By Mark Weatherford, Deputy Under Secretary for Cybersecurity
On Wednesday, I discussed the recently-introduced Cybersecurity Act of 2012 and the ways it will help keep the American public safe from theft, fraud and loss of personal and financial data. Another important component in the proposed legislation addresses one of DHS’ core cybersecurity missions – securing the federal executive branch networks.
Protecting the “dot-gov” domain is critical because it’s not only where the government does its own business and maintains essential functions, but it’s also where we provide services to the American people. One of the ways DHS helps to secure these networks is through the National Cybersecurity Protection System, which leverages sophisticated intrusion detection capabilities. We also provide onsite technical assistance to help agencies bolster their own cybersecurity defenses and respond to incidents when they happen. The proposed legislation would enable DHS to be more effective and efficient in its protection of federal networks by clarifying DHS’ authorities in this space and enabling better sharing of cybersecurity information from other federal agencies to DHS. At the same time, strong privacy and civil liberties protections have been incorporated into the proposal to protect the rights of federal employees and other uses of federal systems.
Supporting Federal civilian departments and agencies in enhancing their cybersecurity posture is a priority for the Obama Administration as evidenced in the President’s FY 2013 budget request, which allocates an additional $200 million above FY 2012 to further reduce risk in the Federal cyber domain. This funding will enable improved continuous monitoring at departments and agencies, and support other critical cybersecurity capabilities to thwart advanced, persistent cyber threats. The legislation would further this effort by modernizing the Federal Information Security Management Act (FISMA) to focus agencies’ network security efforts on the implementation of actual security measures instead of costly and ineffective paperwork exercises.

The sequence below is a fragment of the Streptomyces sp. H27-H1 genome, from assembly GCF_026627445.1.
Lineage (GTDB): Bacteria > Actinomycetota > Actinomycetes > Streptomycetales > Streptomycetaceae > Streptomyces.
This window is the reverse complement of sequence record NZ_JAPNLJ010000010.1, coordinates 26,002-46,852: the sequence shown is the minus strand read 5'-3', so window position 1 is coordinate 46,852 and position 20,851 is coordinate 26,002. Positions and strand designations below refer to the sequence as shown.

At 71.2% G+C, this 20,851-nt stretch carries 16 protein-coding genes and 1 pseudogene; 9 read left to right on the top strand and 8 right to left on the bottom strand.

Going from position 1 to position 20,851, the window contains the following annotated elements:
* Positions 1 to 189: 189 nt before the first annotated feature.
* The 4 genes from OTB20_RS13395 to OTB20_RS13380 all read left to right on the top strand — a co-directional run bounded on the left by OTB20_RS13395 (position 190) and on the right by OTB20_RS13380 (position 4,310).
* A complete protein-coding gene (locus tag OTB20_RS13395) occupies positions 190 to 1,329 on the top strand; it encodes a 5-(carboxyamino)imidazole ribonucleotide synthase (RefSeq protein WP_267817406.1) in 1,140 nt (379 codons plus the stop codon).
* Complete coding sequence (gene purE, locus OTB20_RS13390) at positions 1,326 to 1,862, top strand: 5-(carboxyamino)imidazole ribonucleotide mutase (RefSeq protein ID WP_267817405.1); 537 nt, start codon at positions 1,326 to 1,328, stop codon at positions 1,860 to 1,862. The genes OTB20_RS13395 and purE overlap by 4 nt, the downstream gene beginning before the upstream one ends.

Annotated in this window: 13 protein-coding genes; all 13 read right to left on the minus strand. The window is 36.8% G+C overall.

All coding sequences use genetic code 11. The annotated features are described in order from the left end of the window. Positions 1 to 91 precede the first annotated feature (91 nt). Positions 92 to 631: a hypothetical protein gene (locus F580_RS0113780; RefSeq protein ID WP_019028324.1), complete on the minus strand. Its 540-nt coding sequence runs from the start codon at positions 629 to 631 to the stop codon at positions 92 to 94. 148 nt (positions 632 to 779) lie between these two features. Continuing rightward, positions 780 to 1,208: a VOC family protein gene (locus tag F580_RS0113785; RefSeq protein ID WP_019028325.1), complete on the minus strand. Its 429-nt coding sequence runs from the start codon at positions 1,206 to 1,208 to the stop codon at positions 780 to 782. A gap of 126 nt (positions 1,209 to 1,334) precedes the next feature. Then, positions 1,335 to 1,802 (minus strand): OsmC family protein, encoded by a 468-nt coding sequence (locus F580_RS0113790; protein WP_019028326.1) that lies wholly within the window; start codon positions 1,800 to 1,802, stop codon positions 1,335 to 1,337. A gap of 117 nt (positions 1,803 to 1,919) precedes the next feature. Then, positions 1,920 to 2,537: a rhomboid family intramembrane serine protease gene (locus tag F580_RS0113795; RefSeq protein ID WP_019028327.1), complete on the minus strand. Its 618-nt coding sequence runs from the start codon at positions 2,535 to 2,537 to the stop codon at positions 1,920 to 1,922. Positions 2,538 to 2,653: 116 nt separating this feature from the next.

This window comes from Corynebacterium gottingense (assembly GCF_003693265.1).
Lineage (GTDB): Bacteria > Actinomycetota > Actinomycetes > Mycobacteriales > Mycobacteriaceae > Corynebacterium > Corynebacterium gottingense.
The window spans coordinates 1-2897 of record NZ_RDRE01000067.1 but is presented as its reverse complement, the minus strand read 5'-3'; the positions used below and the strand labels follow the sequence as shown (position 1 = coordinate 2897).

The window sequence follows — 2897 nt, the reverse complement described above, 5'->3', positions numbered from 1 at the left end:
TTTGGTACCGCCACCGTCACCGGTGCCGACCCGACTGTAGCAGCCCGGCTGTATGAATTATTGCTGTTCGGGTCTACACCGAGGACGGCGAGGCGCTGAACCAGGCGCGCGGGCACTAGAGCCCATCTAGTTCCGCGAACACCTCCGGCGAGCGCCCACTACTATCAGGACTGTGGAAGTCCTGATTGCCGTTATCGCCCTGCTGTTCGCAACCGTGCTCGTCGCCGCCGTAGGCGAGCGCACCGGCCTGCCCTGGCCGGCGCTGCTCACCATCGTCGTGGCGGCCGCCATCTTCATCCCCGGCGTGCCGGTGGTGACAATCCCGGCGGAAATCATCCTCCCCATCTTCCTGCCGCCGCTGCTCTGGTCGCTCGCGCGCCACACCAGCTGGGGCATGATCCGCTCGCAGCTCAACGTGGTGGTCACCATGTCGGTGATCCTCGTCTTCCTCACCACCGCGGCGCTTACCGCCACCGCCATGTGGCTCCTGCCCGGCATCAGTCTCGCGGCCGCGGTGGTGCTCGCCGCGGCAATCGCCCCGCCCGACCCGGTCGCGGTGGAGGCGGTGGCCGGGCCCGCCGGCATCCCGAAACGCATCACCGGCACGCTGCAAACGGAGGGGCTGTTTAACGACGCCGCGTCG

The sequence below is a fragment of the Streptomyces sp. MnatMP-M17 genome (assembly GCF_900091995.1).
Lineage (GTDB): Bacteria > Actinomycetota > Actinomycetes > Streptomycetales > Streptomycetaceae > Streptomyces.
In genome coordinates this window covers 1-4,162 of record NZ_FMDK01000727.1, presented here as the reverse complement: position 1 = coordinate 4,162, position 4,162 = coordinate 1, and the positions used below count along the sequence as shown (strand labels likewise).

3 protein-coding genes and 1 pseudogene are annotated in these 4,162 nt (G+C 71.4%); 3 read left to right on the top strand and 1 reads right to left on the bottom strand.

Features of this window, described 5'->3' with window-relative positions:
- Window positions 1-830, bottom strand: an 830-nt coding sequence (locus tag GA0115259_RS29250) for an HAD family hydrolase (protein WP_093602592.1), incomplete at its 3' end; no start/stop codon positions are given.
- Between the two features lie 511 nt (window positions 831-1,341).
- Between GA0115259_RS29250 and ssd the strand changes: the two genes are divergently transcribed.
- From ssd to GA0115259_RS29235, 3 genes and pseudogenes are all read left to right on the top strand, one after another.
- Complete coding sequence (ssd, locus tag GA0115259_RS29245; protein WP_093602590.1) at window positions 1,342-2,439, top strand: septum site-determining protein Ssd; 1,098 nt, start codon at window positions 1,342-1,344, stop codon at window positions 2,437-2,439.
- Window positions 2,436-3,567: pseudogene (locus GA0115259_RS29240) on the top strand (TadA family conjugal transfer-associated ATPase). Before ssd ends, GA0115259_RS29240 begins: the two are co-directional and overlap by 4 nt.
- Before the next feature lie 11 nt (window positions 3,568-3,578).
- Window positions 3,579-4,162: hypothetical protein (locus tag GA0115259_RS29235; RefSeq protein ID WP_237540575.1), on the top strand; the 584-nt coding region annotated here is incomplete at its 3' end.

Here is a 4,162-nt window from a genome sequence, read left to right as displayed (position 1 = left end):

None of these robust cybersecurity operations are possible without a world-class workforce. Over the past two years, DHS has increased the size of its cybersecurity workforce by approximately 500 percent, and the Department’s FY 2013 budget request continues to support high-quality, cost-effective cybersecurity education and training to develop and grow a robust cybersecurity workforce. The proposed legislation will enhance DHS’s ability to attract and retain cybersecurity professionals to execute our complex and challenging mission by providing additional hiring and compensation flexibilities.
Cybersecurity is complex and always changing. The Cybersecurity Act of 2012 aligns closely with the Administration’s proposal and serves to better define what is expected of DHS and what tools are at our disposal to accomplish the cybersecurity mission. In short, it will enable us to execute on our current mission more efficiently and effectively to protect the federal government’s computer networks.